In preparation for his latest PM Direct, Prime Minister David Cameron has written an open letter to Birmingham Mail readers outlining his vision for the city.
Read the letter
Birmingham has an immense industrial history.
It was said that in the workshop of the world you could find anything being made, from Brylcreem to brass beds.
This city was the powerhouse of the industrial revolution, and the West Midlands among the most prosperous regions in the UK for much of the twentieth century.
My message is clear: industrial and business success in Birmingham is not the stuff of museums.
This city can have a future every bit as prosperous as its past - but to make that happen we have to have a new and bold approach to our economy.
Over the past decade so much of our country’s growth, wealth and prosperity was concentrated in one part of the country.
Between 1999 and 2008 the West Midlands was the only UK region that saw a contraction in private sector jobs - and in Birmingham today the percentage of people claiming Jobseeker’s Allowance is almost double the national average.
I passionately believe it doesn’t have to be like this. Where is it written that one corner of the country has to dominate so decisively?
That’s why one of the main aims of this coalition government is to rebalance our economy so that every region, every city, every town can share in our growing prosperity.
We’re going to achieve that by getting behind business and driving private sector growth to create wealth and jobs across the country.
That means doing three things.
First we’re freeing enterprise to compete, stopping the endless rise of red tape and getting business taxes down.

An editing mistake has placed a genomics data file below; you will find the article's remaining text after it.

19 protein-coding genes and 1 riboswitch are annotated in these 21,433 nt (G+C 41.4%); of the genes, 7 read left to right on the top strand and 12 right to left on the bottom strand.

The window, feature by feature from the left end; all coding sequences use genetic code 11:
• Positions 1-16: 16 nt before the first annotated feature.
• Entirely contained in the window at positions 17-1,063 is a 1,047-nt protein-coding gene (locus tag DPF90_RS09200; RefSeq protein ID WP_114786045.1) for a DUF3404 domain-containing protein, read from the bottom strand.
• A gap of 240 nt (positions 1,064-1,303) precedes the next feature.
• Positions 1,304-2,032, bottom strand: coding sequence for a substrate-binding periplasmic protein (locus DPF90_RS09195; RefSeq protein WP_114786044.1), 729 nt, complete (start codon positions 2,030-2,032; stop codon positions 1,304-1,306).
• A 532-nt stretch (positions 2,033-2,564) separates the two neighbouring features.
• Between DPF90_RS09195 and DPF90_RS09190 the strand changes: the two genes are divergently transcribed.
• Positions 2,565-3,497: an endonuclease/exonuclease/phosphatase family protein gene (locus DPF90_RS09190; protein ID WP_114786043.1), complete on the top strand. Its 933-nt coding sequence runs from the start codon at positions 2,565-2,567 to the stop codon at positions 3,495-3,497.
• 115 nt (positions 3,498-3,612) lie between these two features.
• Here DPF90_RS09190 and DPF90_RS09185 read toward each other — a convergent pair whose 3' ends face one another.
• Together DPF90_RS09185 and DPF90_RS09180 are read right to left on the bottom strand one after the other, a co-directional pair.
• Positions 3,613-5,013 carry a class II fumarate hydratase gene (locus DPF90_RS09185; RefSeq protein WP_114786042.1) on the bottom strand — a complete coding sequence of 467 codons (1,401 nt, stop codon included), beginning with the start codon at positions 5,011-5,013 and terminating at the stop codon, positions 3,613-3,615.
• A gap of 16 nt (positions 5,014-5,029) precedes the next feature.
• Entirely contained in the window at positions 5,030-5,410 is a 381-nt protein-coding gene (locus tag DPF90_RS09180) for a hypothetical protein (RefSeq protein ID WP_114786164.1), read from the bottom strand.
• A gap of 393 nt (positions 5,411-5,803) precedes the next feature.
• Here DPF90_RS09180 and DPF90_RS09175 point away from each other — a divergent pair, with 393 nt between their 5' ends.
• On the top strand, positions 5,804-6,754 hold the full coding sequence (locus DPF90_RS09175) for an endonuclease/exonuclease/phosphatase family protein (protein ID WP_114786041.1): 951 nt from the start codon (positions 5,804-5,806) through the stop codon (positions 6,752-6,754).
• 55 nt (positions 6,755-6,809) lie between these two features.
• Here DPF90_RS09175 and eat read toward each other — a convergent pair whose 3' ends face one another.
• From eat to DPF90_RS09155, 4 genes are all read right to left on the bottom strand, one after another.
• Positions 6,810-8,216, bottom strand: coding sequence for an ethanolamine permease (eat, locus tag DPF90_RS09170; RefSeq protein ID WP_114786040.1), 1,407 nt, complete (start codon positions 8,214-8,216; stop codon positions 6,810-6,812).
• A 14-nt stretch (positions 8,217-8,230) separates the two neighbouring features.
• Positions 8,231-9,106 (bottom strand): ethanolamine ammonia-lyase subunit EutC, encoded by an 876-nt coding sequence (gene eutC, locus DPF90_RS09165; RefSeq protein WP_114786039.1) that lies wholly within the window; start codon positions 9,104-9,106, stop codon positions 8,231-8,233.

For the next three years we will waive some employment taxes on the first 10 jobs created by new businesses outside London, the South East and the Eastern region.
We’re also cutting the main rate of corporation tax from 28p to 24p over the next four years and bringing down the small companies’ rate from 21p to 20p.
Second, we’re going to improve the infrastructure that underpins our regional economies, from transport projects to new technology colleges.
It’s true that money is tight.
But we’ve got to make sure we take sensible decisions on the projects that will rebalance our economy in the long-run.
For instance, we’ve committed to the redevelopment of Birmingham New Street station.
The third step to rebalancing our economy is through a new Regional Growth Fund to support private sector growth in places like the West Midlands.
We’re inviting local businesses and communities to form proposals that will stimulate local economic growth, apply for government support from the Fund and kick start some of the projects they come up with.
So this is our plan and this is our purpose: to rebalance and transform our economy. Birmingham has a great industrial past, but it can have an even greater industrial future.